Suit targets 'eco-friendly' timber sale
Conservation groups are challenging a timber sale that demonstrates the kind of ecosystem-driven logging that would be fast-tracked under Sen. Ron Wyden's bill to increase harvests from federally owned property in western Oregon.
Oregon Wild and Cascadia Wildlands filed the lawsuit Wednesday in U.S. District Court in Eugene.
Tree-sitters have been occupying the White Castle timber sale in the U.S. Bureau of Land Management's Roseburg District since last summer.
The lawsuit alleges the federal agency failed to follow environmental laws requiring a hard look at the potential environmental impacts of the sale, including clear-cutting trees up to 150 years old, destruction of northern spotted owl habitat, and felling trees containing nests of red tree voles, a key food for spotted owls.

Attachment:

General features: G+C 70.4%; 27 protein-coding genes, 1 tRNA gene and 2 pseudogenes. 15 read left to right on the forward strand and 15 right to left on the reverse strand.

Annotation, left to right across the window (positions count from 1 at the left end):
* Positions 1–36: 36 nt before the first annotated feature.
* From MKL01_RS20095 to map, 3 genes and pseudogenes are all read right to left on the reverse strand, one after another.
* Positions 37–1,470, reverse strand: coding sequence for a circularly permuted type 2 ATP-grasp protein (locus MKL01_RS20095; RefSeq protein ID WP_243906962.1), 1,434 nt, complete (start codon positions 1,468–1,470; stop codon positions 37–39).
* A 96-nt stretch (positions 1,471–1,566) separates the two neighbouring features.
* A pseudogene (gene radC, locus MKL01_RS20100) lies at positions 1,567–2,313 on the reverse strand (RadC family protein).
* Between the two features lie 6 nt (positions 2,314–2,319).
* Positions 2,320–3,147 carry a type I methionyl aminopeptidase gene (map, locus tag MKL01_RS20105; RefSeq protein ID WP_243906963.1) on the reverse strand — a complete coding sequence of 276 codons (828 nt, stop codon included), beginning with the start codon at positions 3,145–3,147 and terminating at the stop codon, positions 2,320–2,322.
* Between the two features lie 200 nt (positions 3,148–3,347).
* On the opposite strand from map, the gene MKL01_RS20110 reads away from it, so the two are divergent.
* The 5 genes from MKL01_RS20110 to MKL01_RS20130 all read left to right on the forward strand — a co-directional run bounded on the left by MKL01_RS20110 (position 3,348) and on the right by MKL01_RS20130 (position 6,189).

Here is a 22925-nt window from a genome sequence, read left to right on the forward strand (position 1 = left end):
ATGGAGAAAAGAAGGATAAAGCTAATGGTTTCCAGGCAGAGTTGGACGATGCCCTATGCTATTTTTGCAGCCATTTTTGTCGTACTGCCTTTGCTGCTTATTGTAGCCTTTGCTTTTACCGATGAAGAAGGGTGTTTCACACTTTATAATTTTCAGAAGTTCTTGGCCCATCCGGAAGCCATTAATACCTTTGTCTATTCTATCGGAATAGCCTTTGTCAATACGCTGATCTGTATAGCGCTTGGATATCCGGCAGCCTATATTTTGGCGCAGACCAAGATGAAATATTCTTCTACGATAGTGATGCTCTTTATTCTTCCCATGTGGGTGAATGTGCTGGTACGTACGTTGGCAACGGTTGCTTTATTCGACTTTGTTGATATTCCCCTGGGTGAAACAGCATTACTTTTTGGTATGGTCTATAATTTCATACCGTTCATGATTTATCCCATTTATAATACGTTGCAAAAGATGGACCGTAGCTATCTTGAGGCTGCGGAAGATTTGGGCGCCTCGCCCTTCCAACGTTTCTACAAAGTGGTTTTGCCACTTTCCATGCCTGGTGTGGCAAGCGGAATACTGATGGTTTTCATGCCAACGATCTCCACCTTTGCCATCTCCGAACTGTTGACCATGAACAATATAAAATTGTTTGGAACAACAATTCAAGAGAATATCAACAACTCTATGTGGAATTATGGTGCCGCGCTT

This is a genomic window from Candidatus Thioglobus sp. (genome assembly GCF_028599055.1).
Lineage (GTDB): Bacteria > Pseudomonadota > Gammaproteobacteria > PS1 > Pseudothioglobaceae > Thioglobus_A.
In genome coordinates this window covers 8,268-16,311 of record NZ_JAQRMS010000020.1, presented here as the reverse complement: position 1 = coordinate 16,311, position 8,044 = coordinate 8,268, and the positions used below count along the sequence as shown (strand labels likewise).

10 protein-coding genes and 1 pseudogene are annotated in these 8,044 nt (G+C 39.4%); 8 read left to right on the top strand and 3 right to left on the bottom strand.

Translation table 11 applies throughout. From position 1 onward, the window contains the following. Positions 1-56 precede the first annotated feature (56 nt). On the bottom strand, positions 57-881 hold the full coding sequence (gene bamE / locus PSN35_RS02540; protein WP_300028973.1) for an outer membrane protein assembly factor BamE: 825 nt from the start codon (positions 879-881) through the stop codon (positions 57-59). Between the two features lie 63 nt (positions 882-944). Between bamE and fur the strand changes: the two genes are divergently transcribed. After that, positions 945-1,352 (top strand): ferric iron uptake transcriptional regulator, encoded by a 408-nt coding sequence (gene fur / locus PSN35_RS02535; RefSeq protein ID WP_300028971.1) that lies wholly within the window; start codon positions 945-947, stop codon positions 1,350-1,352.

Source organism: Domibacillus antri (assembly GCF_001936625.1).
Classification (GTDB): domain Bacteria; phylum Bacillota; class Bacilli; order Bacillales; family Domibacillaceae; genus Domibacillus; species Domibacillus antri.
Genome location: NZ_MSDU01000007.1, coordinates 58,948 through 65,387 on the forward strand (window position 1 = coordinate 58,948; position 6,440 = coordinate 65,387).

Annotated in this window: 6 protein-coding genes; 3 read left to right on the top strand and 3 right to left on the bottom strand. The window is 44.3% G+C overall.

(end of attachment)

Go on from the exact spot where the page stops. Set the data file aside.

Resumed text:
"Essentially, they are saying they can clear-cut 438 acres without doing an environmental-impact statement," said Steve Pedery, conservation director of Oregon Wild. "They are saying they are experimenting. The perspective we have is they are clearly responding to pressures from politicians and county government, and that they want to get back to the business of clear-cutting to supplement county budgets."
Bureau of Land Management spokesman Cheyne Rossbach said the agency does not comment on pending litigation.
The property, known as O&C lands, are a patchwork of timber formerly owned by the Oregon & California Railroad that reverted to the government early in the 20th century and are managed by the federal agency.